Find Your Limiting Behaviors

by Michael on August 25, 2009 · 0 comments

Gentlemen, put your hard hats on.

Gentlemen, put your hard hats on. (Photo by Mads Boedker)

The primary mission of this blog is to help you recognize areas of your life that you’d like to fix or change, and help you change them.

What I do run into a lot, though, is the guy who doesn’t want to fix something despite the fact that it’s not getting him where he wants to go. Often that has to do with:

  • A ritual or habit
  • A hobby that, while exciting to him, is pure death to bring up outside the closed world of those who pursue it
  • A style of dress (or lack thereof)
  • Fear of the unknown

Maybe he enjoys playing World of Warcraft and talking about it with his buddies. He feels comfortable in sandals, a Billabong t-shirt and cargo shorts. He just can’t quit smoking or porn.

These are extreme examples. There are a number of smaller things that you can be doing that negatively impact your life in some way, from the way you (don’t) style your hair to that one annoying friend to a small nervous tic.

And That’s Okay

The first thing I want to tell you is that you have the right to do whatever you want, as long as you’re not (even potentially) hurting anybody. You have the right to enjoy your life, and if these things help you to enjoy your life, good on ya.

And there are times when I just want to walk around in pajama bottoms and a t-shirt (I’ll never appear shirtless if God forbid I make a cameo on COPS) and times when I want to eat some KFC (mmm, KFC…).

However…

What I want you to think about is this: do you want something better? Would you like a great girlfriend or wife? Do you want to have a fun circle of friends, or travel the world and introduce yourself to new cultures, or make more money? Do you want to feel healthier and give yourself the chance to live longer?

If the answer is no, party on.

If the answer is yes, it’s time to look at which of your behaviors is preventing you from reaching that next level, and changing that behavior.

Make a List

It’s time to take stock. Get a sheet of paper and list the issues you know you have. Do you smoke? Drink to excess? Procrastinate? Get it down in black and white.

Then look at the things you wish you could do but don’t do. Why not? What are the obstacles you see standing in the way of achieving your goals? (Hint: it might be a good idea to start by writing out the goals.)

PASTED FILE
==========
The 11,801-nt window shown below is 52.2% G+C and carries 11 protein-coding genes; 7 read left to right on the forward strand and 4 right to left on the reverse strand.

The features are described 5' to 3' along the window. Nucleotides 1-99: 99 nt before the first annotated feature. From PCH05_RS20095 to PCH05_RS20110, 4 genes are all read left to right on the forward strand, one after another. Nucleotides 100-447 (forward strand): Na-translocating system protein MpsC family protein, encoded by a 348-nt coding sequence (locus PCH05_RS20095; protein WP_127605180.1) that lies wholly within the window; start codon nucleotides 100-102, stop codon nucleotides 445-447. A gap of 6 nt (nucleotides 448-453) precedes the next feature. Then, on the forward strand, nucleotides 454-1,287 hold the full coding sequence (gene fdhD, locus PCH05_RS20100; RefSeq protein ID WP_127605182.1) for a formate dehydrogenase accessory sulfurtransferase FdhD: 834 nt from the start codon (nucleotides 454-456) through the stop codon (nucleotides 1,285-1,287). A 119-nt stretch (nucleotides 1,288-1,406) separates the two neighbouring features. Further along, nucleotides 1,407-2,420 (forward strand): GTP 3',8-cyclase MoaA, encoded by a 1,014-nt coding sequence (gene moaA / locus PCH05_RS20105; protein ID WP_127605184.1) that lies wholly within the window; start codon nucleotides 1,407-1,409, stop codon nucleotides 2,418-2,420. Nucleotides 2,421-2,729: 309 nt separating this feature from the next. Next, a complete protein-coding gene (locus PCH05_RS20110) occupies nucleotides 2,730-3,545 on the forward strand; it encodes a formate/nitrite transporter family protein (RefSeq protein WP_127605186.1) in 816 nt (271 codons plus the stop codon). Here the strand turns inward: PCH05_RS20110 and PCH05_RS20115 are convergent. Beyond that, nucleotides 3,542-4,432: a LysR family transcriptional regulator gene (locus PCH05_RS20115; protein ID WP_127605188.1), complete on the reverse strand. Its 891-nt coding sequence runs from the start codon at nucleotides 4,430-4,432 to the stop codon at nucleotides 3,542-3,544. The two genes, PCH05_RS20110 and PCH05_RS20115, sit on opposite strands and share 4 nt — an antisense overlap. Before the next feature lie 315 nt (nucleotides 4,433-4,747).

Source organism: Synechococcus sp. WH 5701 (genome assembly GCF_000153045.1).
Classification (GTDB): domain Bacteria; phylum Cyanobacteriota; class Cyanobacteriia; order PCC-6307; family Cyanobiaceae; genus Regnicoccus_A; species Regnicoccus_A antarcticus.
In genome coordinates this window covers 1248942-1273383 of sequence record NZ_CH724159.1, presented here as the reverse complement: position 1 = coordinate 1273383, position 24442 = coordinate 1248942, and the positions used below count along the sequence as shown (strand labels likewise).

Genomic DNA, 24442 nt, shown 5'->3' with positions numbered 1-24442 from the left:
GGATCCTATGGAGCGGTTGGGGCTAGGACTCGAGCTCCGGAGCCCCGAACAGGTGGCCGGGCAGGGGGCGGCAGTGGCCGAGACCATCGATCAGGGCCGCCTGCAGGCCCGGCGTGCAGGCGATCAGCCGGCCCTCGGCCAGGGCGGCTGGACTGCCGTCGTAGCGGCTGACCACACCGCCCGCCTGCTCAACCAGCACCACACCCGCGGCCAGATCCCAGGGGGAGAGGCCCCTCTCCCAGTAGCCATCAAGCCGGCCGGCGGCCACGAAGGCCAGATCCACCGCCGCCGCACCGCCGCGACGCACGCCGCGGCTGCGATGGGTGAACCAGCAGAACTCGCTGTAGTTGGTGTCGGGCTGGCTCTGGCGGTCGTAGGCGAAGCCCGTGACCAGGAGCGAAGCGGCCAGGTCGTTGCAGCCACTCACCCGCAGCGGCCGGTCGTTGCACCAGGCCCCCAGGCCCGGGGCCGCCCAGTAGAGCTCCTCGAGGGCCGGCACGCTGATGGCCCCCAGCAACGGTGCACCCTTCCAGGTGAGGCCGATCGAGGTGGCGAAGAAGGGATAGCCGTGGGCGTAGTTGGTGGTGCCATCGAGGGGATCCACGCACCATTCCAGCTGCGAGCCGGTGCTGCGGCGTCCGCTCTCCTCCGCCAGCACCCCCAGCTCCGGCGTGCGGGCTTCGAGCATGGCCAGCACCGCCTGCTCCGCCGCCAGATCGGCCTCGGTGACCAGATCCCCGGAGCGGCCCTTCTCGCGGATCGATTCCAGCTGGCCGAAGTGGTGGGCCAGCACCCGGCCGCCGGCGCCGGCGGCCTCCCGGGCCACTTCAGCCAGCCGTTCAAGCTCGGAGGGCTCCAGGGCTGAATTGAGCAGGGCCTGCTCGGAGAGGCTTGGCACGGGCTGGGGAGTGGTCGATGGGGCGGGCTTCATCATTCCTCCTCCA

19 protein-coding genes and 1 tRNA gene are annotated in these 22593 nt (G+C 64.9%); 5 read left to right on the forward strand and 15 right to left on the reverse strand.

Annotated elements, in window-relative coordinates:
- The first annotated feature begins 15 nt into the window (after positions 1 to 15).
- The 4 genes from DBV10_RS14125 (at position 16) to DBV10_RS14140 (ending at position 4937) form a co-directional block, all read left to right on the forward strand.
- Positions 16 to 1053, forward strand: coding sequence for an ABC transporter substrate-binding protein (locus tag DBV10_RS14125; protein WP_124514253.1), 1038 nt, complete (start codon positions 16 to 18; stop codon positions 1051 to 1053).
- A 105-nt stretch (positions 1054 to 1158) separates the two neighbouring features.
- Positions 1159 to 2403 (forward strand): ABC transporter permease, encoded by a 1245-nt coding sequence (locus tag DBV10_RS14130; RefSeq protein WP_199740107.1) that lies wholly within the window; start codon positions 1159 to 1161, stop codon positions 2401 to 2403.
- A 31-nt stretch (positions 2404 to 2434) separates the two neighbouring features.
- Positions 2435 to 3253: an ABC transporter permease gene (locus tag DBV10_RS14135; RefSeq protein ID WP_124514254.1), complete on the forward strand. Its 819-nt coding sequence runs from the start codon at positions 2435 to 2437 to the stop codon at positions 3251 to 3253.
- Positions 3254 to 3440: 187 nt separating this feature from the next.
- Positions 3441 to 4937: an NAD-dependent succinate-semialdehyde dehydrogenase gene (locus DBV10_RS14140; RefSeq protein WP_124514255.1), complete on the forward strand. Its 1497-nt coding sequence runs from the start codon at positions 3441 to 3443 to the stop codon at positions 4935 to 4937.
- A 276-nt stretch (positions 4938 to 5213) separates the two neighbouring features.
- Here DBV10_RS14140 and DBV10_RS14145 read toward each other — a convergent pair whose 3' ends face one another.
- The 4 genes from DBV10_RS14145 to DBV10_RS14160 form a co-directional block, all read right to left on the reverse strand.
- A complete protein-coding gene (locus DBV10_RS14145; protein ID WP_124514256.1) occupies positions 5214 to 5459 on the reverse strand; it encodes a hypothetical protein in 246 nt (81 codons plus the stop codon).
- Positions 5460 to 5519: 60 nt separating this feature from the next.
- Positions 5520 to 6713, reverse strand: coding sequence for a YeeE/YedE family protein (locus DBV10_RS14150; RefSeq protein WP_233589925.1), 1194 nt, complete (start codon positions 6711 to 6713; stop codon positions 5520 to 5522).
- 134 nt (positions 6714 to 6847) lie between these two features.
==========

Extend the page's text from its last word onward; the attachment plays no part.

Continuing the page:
If you’re like a lot of guys, you’ll have a list of obstacles that are your issues, and a list that you believe are issues with others. For example, you can’t be a rock star because a record company would never give you the time of day. (Imagine if Beck had that kind of limiting belief when he was doodling in his home studio?) Or you can’t get a girl because they’re all too superficial. Or you can’t get ahead in your career because your boss is evil.

Now take all of those issues you believe are others’ issues, and think of a way that they might be your issues. Going back to our examples, you can’t be a rock star because you never play your music in public. You can’t get a girl because you aren’t looking in the places where women might appreciate your brains, or because you need to remove your monobrow. You can’t get ahead in your career because you don’t make time to search for a better job, or because you need a mentor.

Change is Hard…

Psychologists know that our behaviors are based on pleasure and pain – quite often, the avoidance of pain. Smoking, for example, is a crutch at best: something in your life is causing you to need that relaxation you get in your “smoke break.” Many people find that when they quit smoking they turn to food – another crutch.

The real answer here is to fix the root of the problem: the stress that’s causing you to need that smoke. Or to crave that drink. Or to procrastinate.

I’m not going to pretend I can help you solve all your root problems here. I still have my own to work on. You may even need to seek counseling for deep issues like abuse or grief. What I really want you to do right now is look at yourself and take stock of what is holding you back.

…But the First Step is Easy

Just understanding what you can do to reach higher in your life — and understanding the cost of limiting behaviors — may be the spark you need to lose some of those behaviors and start achieving more than you’ve imagined.

So make your list, be honest, and then you can consider an action plan. This can be the first step in a new, incredible journey. Take it.

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